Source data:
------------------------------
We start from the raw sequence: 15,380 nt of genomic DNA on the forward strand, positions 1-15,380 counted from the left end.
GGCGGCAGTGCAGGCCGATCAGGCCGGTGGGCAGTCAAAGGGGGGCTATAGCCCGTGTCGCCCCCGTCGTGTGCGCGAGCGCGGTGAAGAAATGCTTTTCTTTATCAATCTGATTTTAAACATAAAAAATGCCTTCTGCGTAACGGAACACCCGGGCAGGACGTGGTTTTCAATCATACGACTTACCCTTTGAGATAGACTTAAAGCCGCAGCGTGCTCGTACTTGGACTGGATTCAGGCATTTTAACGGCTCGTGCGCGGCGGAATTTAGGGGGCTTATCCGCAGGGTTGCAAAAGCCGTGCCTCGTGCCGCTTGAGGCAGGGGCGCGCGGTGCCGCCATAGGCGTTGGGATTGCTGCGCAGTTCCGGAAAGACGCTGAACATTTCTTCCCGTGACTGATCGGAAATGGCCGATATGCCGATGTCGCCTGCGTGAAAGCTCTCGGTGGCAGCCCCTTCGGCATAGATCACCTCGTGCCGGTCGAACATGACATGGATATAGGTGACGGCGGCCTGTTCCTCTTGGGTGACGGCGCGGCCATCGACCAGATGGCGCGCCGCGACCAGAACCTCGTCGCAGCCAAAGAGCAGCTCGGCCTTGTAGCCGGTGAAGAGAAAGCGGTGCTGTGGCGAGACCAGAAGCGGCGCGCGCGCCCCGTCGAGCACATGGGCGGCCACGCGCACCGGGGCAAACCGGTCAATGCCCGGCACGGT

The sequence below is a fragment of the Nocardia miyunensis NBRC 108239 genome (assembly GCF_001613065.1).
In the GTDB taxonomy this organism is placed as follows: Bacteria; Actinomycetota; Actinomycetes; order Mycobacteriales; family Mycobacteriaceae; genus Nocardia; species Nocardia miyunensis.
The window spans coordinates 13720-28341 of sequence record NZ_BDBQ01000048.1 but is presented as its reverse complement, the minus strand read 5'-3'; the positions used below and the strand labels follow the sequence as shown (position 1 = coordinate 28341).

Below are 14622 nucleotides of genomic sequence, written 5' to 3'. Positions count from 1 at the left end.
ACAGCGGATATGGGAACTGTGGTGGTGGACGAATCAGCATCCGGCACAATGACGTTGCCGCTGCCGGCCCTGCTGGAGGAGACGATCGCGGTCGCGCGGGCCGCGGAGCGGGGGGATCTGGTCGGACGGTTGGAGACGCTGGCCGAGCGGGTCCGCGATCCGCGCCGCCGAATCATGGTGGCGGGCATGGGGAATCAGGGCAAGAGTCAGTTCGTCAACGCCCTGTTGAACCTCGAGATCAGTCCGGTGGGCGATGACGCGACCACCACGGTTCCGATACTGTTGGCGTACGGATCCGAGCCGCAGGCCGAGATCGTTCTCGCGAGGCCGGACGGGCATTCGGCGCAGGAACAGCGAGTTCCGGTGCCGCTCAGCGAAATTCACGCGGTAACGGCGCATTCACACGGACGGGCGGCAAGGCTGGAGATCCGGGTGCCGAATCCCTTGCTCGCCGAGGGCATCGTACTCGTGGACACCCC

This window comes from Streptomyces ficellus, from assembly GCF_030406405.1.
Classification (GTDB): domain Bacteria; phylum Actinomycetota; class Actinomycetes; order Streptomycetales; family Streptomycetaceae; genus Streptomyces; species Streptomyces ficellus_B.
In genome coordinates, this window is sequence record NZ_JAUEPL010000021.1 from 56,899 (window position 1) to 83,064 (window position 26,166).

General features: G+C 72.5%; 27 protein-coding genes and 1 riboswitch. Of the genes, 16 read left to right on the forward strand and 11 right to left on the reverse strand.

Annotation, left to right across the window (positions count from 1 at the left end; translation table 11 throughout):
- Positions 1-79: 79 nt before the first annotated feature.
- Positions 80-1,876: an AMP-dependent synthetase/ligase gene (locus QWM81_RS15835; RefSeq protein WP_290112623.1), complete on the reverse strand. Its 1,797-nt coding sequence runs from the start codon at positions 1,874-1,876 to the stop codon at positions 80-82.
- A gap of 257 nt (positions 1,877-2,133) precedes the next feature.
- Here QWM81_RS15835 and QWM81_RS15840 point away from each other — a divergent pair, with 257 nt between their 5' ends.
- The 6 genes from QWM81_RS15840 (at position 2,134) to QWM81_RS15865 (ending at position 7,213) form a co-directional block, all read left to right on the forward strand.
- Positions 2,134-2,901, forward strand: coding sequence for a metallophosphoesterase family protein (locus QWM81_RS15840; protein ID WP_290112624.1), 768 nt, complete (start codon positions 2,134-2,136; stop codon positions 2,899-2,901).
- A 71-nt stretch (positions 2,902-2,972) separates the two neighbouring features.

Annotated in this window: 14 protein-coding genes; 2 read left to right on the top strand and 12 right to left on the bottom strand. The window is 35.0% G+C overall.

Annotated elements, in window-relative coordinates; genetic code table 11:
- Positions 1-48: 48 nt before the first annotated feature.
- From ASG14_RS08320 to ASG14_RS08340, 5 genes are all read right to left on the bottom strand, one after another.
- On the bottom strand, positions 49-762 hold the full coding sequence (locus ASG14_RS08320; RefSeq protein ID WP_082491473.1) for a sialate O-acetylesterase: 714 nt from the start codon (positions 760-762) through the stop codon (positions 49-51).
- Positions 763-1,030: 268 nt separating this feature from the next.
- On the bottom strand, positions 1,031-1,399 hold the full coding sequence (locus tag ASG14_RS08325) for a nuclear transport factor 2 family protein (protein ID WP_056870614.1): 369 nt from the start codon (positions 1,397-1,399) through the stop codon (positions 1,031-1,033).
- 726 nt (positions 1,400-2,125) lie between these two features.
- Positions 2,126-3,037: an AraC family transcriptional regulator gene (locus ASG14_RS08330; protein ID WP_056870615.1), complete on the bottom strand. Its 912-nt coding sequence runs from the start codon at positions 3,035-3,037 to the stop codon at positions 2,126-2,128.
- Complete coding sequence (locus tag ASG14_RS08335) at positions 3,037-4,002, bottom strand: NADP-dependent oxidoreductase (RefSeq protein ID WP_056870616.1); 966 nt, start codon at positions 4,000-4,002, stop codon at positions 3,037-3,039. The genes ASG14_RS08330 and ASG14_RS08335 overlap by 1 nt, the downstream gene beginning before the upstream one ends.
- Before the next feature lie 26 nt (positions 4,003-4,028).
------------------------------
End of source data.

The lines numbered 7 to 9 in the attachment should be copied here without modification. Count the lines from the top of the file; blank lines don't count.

ACAGCGGATATGGGAACTGTGGTGGTGGACGAATCAGCATCCGGCACAATGACGTTGCCGCTGCCGGCCCTGCTGGAGGAGACGATCGCGGTCGCGCGGGCCGCGGAGCGGGGGGATCTGGTCGGACGGTTGGAGACGCTGGCCGAGCGGGTCCGCGATCCGCGCCGCCGAATCATGGTGGCGGGCATGGGGAATCAGGGCAAGAGTCAGTTCGTCAACGCCCTGTTGAACCTCGAGATCAGTCCGGTGGGCGATGACGCGACCACCACGGTTCCGATACTGTTGGCGTACGGATCCGAGCCGCAGGCCGAGATCGTTCTCGCGAGGCCGGACGGGCATTCGGCGCAGGAACAGCGAGTTCCGGTGCCGCTCAGCGAAATTCACGCGGTAACGGCGCATTCACACGGACGGGCGGCAAGGCTGGAGATCCGGGTGCCGAATCCCTTGCTCGCCGAGGGCATCGTACTCGTGGACACCCC

This window comes from Streptomyces ficellus, from assembly GCF_030406405.1.
Classification (GTDB): domain Bacteria; phylum Actinomycetota; class Actinomycetes; order Streptomycetales; family Streptomycetaceae; genus Streptomyces; species Streptomyces ficellus_B.